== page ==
Governor Crimm picked up his nineteenth-century magnifying glass, which was English and made of ivory. Peering through the lens, he made out enough of the essay’s contents to get interested and slightly offended.

Really, Putnam?

The only mystery here is how this crap got published.

Author Rating: D

Cryptonomicon (read 5/31/11) AVOID

What a disappointment! Wasted hours I’ll never get back!

I suffered through 170 pages, hoping beyond hope that this would improve because it came so widely and enthusiastically recommended, but it is among the worst of the worst. Neal Stephenson is in desperate need of an editor, but the world would have been a better place had the publisher declined this waste of paper in the first place. I understand why it is over 900 pages long — when Stephenson isn’t repeating himself endlessly, he’s filling pages with number strings in an apparent attempt to numb the reader into a coma with complex math.

Seriously, your time is better spent sitting in a dark room with a blanket over your head than reading this book.

The Baroque Cycle:

Quicksilver (not yet read)

The Confusion (not yet read)

The System of the World (not yet read)

(Wikpedia) [A] series of novels by American writer Neal Stephenson. It was published in three volumes containing 8 books in 2003 and 2004.The story follows the adventures of a sizeable cast of characters living amidst some of the central events of the late 17th and early 18th centuries in Europe. Despite featuring a literary treatment consistent with historical fiction, Stephenson has characterized the work as science fiction, due to the presence of some anomalous occurrences and the work’s particular emphasis on themes relating to science and technology. The sciences of cryptology and numismatics feature heavily in the series.

The books travel throughout Early Modern Europe between the Restoration Stuart Monarchy until the beginning of the 18th century. Though most of the focus is in Europe, the adventures of Jack do take him throughout the world and the fledgling British colonies in North America are important to Daniel Waterhouse. Quicksilver takes place mainly in the years between the Restoration of the Stuart monarchy in England (1660) and the Glorious Revolution of 1688. The Confusion follows Quicksilver without temporal interruption, but ranges geographically from Europe and the Mediterranean through India to Manila, Japan, and Mexico. The System of the World takes place principally in London in 1714, about ten years after the events of The Confusion.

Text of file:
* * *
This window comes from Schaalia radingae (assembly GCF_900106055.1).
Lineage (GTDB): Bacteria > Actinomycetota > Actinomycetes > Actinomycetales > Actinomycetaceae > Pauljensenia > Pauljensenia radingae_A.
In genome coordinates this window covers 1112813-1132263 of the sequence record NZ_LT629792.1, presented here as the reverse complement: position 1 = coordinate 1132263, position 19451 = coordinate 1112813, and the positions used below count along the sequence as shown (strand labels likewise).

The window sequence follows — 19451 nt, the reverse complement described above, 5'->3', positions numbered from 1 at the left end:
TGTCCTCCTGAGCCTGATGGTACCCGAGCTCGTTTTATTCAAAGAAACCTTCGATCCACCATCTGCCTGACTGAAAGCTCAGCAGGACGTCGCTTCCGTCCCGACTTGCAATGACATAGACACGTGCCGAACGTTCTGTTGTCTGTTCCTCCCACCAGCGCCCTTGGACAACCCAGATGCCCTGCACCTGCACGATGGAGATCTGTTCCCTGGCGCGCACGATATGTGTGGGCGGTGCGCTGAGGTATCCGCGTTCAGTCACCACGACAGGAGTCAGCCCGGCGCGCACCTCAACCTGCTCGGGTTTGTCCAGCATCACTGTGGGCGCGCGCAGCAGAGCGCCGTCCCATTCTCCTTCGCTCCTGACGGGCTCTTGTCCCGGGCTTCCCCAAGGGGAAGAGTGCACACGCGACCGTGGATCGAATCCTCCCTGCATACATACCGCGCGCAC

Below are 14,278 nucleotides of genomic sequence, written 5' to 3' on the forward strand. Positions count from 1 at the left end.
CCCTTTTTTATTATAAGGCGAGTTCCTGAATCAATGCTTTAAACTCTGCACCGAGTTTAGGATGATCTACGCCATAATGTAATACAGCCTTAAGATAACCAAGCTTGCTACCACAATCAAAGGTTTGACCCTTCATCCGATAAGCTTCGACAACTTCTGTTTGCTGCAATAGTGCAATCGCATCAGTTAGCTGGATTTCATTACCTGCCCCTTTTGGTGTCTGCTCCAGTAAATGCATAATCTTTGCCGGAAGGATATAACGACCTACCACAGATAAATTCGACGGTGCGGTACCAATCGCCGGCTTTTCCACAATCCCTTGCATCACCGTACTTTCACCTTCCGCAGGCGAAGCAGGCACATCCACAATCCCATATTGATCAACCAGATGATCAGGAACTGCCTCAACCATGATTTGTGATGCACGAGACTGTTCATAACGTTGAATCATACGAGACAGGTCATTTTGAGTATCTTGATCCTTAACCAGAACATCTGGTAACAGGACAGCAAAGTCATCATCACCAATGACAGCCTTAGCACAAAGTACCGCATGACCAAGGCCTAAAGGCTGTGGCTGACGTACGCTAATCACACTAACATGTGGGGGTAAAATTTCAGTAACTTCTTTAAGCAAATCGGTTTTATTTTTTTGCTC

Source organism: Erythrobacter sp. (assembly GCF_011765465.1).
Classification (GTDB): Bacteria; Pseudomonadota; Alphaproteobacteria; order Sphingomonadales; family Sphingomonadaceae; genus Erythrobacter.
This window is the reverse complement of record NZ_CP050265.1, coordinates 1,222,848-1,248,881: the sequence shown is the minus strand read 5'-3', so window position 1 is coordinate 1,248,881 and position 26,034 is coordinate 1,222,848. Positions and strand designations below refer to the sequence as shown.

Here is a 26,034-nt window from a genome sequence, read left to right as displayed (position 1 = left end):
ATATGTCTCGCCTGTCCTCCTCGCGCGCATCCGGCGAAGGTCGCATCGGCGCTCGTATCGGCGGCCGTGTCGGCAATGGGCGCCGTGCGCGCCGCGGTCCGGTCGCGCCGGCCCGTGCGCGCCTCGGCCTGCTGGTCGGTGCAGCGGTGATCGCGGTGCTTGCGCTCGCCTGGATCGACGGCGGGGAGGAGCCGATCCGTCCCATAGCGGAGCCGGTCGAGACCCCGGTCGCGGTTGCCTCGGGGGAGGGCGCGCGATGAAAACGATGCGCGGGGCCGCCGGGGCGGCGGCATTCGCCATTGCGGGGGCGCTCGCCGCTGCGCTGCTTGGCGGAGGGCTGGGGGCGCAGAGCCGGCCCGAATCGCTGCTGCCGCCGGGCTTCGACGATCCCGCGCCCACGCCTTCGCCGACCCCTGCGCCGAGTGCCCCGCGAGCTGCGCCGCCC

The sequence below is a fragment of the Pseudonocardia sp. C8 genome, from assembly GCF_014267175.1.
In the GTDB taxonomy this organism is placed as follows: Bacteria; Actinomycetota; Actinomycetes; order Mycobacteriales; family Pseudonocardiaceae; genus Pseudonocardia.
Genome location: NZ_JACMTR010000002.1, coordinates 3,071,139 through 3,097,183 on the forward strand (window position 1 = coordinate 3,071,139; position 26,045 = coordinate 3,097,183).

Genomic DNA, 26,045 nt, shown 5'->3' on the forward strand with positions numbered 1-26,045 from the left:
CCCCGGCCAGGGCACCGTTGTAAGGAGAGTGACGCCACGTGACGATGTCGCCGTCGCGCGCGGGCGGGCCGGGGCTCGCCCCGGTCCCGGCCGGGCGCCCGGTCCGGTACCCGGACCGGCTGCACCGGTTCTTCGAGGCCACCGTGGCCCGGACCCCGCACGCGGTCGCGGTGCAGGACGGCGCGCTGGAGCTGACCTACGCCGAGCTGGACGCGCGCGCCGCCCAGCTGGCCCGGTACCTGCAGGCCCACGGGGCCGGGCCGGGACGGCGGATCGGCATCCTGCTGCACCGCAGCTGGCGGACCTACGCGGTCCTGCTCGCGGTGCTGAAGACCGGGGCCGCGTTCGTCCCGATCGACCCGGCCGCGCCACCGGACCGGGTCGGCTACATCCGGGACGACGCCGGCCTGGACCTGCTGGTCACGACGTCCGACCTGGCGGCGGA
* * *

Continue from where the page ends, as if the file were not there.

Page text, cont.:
Author Rating: D

The Roaring Boy (read 2/15/10) AVOID

Edward Marston is the author of numerous mysteries set in the Elizabethan period and featuring Nicholas Bracewell. Based on having read this one — an insult to the reader’s intelligence — I would recommend avoiding this author.

The story starts out reasonably enough but soon devolves into pure stupidity. The characters are neither true to the period nor to human nature in general. Given the number and nature of the typographical errors, it would seem that the editor and proofreader didn’t see any point in putting any effort to clean it up.

Author Rating: D

The Memoirs of Cleopatra (read 1/7/10) AVOID